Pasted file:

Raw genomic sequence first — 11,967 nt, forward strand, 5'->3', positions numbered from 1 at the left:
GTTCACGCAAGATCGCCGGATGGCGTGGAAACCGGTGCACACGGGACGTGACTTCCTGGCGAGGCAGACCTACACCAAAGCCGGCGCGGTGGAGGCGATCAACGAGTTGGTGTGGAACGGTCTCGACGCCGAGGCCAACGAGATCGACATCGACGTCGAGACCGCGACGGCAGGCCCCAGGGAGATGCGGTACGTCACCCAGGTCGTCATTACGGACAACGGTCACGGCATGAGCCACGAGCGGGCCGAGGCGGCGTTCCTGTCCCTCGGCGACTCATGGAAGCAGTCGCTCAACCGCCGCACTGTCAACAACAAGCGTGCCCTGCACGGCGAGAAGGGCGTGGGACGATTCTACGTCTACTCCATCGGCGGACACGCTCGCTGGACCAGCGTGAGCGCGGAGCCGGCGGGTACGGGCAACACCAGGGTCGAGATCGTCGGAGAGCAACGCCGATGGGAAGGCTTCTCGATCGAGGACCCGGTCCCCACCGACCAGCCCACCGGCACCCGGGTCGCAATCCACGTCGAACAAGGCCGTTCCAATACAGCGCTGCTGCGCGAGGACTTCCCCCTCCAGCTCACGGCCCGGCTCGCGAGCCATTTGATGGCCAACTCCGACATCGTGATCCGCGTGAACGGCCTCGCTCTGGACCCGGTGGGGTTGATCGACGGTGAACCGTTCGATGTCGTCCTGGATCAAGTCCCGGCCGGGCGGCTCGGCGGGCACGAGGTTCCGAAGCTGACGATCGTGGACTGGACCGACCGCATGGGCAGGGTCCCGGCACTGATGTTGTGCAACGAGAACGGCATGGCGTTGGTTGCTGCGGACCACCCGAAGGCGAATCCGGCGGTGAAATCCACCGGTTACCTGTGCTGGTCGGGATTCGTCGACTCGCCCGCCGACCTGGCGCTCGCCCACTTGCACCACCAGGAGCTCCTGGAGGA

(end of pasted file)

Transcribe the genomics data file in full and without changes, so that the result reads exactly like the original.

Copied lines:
Raw genomic sequence first — 11,967 nt, forward strand, 5'->3', positions numbered from 1 at the left:
GTTCACGCAAGATCGCCGGATGGCGTGGAAACCGGTGCACACGGGACGTGACTTCCTGGCGAGGCAGACCTACACCAAAGCCGGCGCGGTGGAGGCGATCAACGAGTTGGTGTGGAACGGTCTCGACGCCGAGGCCAACGAGATCGACATCGACGTCGAGACCGCGACGGCAGGCCCCAGGGAGATGCGGTACGTCACCCAGGTCGTCATTACGGACAACGGTCACGGCATGAGCCACGAGCGGGCCGAGGCGGCGTTCCTGTCCCTCGGCGACTCATGGAAGCAGTCGCTCAACCGCCGCACTGTCAACAACAAGCGTGCCCTGCACGGCGAGAAGGGCGTGGGACGATTCTACGTCTACTCCATCGGCGGACACGCTCGCTGGACCAGCGTGAGCGCGGAGCCGGCGGGTACGGGCAACACCAGGGTCGAGATCGTCGGAGAGCAACGCCGATGGGAAGGCTTCTCGATCGAGGACCCGGTCCCCACCGACCAGCCCACCGGCACCCGGGTCGCAATCCACGTCGAACAAGGCCGTTCCAATACAGCGCTGCTGCGCGAGGACTTCCCCCTCCAGCTCACGGCCCGGCTCGCGAGCCATTTGATGGCCAACTCCGACATCGTGATCCGCGTGAACGGCCTCGCTCTGGACCCGGTGGGGTTGATCGACGGTGAACCGTTCGATGTCGTCCTGGATCAAGTCCCGGCCGGGCGGCTCGGCGGGCACGAGGTTCCGAAGCTGACGATCGTGGACTGGACCGACCGCATGGGCAGGGTCCCGGCACTGATGTTGTGCAACGAGAACGGCATGGCGTTGGTTGCTGCGGACCACCCGAAGGCGAATCCGGCGGTGAAATCCACCGGTTACCTGTGCTGGTCGGGATTCGTCGACTCGCCCGCCGACCTGGCGCTCGCCCACTTGCACCACCAGGAGCTCCTGGAGGA